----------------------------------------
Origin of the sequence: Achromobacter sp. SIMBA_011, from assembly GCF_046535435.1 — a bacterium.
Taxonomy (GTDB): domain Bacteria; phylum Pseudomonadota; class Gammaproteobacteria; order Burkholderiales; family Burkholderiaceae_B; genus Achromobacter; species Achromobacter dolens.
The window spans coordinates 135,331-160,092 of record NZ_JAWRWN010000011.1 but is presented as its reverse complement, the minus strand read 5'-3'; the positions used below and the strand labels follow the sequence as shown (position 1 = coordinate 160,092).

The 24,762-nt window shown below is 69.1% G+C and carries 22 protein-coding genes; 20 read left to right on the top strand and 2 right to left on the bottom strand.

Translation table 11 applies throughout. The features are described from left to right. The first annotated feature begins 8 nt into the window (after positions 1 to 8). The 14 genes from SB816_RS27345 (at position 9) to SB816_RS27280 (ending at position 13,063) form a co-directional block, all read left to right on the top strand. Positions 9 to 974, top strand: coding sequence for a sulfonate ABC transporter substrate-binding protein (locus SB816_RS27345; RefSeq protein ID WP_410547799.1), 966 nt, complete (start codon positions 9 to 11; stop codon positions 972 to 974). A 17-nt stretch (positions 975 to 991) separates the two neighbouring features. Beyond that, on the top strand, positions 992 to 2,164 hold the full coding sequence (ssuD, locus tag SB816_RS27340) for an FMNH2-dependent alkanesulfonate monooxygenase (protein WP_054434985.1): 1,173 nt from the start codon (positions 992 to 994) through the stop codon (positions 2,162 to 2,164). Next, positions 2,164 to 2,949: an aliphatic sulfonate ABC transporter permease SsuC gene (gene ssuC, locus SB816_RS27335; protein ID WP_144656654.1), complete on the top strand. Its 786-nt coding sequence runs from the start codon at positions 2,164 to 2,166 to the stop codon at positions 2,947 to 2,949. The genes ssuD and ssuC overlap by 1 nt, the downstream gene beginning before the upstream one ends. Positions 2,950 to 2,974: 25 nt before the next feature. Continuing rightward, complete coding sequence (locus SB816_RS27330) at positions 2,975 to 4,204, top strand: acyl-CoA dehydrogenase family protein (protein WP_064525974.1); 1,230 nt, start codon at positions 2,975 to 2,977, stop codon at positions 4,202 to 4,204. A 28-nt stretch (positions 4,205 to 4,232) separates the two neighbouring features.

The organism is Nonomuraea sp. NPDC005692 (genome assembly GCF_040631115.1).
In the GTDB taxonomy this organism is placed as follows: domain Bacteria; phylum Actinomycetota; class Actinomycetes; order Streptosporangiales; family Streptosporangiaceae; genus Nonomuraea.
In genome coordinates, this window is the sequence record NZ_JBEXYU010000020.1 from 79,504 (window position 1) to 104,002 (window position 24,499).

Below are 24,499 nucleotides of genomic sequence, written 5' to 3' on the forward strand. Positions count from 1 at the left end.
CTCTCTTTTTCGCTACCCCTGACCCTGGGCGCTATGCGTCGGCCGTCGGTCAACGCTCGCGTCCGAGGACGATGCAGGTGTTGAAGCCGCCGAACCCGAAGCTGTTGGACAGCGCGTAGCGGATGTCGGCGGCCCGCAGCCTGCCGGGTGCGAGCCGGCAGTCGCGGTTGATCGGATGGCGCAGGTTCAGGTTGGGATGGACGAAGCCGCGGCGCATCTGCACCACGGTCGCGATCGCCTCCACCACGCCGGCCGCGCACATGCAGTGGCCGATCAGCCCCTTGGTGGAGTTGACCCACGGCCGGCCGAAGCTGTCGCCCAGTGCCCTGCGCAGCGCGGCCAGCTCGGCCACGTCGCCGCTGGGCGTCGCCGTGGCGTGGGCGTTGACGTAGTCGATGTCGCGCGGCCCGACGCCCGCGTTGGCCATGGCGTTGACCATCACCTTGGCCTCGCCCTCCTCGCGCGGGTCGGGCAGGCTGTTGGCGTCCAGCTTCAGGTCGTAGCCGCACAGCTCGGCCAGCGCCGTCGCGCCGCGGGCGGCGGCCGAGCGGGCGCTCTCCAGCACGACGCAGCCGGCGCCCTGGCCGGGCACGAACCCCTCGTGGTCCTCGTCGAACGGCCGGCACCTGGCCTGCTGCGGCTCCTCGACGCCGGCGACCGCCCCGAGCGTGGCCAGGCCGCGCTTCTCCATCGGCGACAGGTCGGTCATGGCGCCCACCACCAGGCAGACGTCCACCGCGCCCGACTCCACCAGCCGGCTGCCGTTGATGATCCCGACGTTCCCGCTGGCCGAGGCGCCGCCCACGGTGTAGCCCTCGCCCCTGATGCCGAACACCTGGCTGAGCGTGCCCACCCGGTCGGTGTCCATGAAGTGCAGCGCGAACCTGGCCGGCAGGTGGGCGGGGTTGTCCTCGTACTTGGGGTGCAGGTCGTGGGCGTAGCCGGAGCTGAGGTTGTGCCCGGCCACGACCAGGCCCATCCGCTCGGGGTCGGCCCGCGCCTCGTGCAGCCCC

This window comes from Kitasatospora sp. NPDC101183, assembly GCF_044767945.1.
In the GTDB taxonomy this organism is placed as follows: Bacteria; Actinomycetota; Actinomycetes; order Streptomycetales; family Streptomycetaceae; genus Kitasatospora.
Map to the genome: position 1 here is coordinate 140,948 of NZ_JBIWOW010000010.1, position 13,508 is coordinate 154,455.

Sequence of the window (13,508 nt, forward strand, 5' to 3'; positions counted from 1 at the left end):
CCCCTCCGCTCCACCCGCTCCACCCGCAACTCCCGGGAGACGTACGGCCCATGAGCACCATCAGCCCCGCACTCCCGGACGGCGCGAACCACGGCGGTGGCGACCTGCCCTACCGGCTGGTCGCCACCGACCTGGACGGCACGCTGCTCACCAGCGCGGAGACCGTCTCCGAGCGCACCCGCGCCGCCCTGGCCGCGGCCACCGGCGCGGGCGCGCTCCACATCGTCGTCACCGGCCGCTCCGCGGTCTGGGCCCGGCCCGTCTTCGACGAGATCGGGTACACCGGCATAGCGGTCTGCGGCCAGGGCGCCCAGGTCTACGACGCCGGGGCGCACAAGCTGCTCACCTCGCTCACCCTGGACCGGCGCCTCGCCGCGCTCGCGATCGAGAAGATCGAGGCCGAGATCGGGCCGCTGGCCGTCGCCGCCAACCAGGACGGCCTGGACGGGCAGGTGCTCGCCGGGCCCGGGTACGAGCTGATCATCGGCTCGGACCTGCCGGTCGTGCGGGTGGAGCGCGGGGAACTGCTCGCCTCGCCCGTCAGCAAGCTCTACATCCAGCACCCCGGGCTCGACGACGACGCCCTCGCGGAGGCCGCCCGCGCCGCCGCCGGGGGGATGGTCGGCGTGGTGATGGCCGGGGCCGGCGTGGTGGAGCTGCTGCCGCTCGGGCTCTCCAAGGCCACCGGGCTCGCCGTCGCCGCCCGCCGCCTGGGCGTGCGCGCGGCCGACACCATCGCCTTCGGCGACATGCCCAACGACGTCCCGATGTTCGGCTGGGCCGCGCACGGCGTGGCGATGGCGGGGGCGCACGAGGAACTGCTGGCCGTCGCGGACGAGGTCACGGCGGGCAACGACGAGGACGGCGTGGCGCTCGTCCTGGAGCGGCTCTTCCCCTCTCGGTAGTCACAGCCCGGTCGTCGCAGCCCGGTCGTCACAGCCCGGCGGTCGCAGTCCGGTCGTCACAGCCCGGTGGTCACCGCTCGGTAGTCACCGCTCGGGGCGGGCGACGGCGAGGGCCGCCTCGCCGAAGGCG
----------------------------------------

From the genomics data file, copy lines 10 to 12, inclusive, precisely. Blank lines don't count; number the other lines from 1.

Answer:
CTCTCTTTTTCGCTACCCCTGACCCTGGGCGCTATGCGTCGGCCGTCGGTCAACGCTCGCGTCCGAGGACGATGCAGGTGTTGAAGCCGCCGAACCCGAAGCTGTTGGACAGCGCGTAGCGGATGTCGGCGGCCCGCAGCCTGCCGGGTGCGAGCCGGCAGTCGCGGTTGATCGGATGGCGCAGGTTCAGGTTGGGATGGACGAAGCCGCGGCGCATCTGCACCACGGTCGCGATCGCCTCCACCACGCCGGCCGCGCACATGCAGTGGCCGATCAGCCCCTTGGTGGAGTTGACCCACGGCCGGCCGAAGCTGTCGCCCAGTGCCCTGCGCAGCGCGGCCAGCTCGGCCACGTCGCCGCTGGGCGTCGCCGTGGCGTGGGCGTTGACGTAGTCGATGTCGCGCGGCCCGACGCCCGCGTTGGCCATGGCGTTGACCATCACCTTGGCCTCGCCCTCCTCGCGCGGGTCGGGCAGGCTGTTGGCGTCCAGCTTCAGGTCGTAGCCGCACAGCTCGGCCAGCGCCGTCGCGCCGCGGGCGGCGGCCGAGCGGGCGCTCTCCAGCACGACGCAGCCGGCGCCCTGGCCGGGCACGAACCCCTCGTGGTCCTCGTCGAACGGCCGGCACCTGGCCTGCTGCGGCTCCTCGACGCCGGCGACCGCCCCGAGCGTGGCCAGGCCGCGCTTCTCCATCGGCGACAGGTCGGTCATGGCGCCCACCACCAGGCAGACGTCCACCGCGCCCGACTCCACCAGCCGGCTGCCGTTGATGATCCCGACGTTCCCGCTGGCCGAGGCGCCGCCCACGGTGTAGCCCTCGCCCCTGATGCCGAACACCTGGCTGAGCGTGCCCACCCGGTCGGTGTCCATGAAGTGCAGCGCGAACCTGGCCGGCAGGTGGGCGGGGTTGTCCTCGTACTTGGGGTGCAGGTCGTGGGCGTAGCCGGAGCTGAGGTTGTGCCCGGCCACGACCAGGCCCATCCGCTCGGGGTCGGCCCGCGCCTCGTGCAGCCCC

This window comes from Kitasatospora sp. NPDC101183, assembly GCF_044767945.1.
In the GTDB taxonomy this organism is placed as follows: Bacteria; Actinomycetota; Actinomycetes; order Streptomycetales; family Streptomycetaceae; genus Kitasatospora.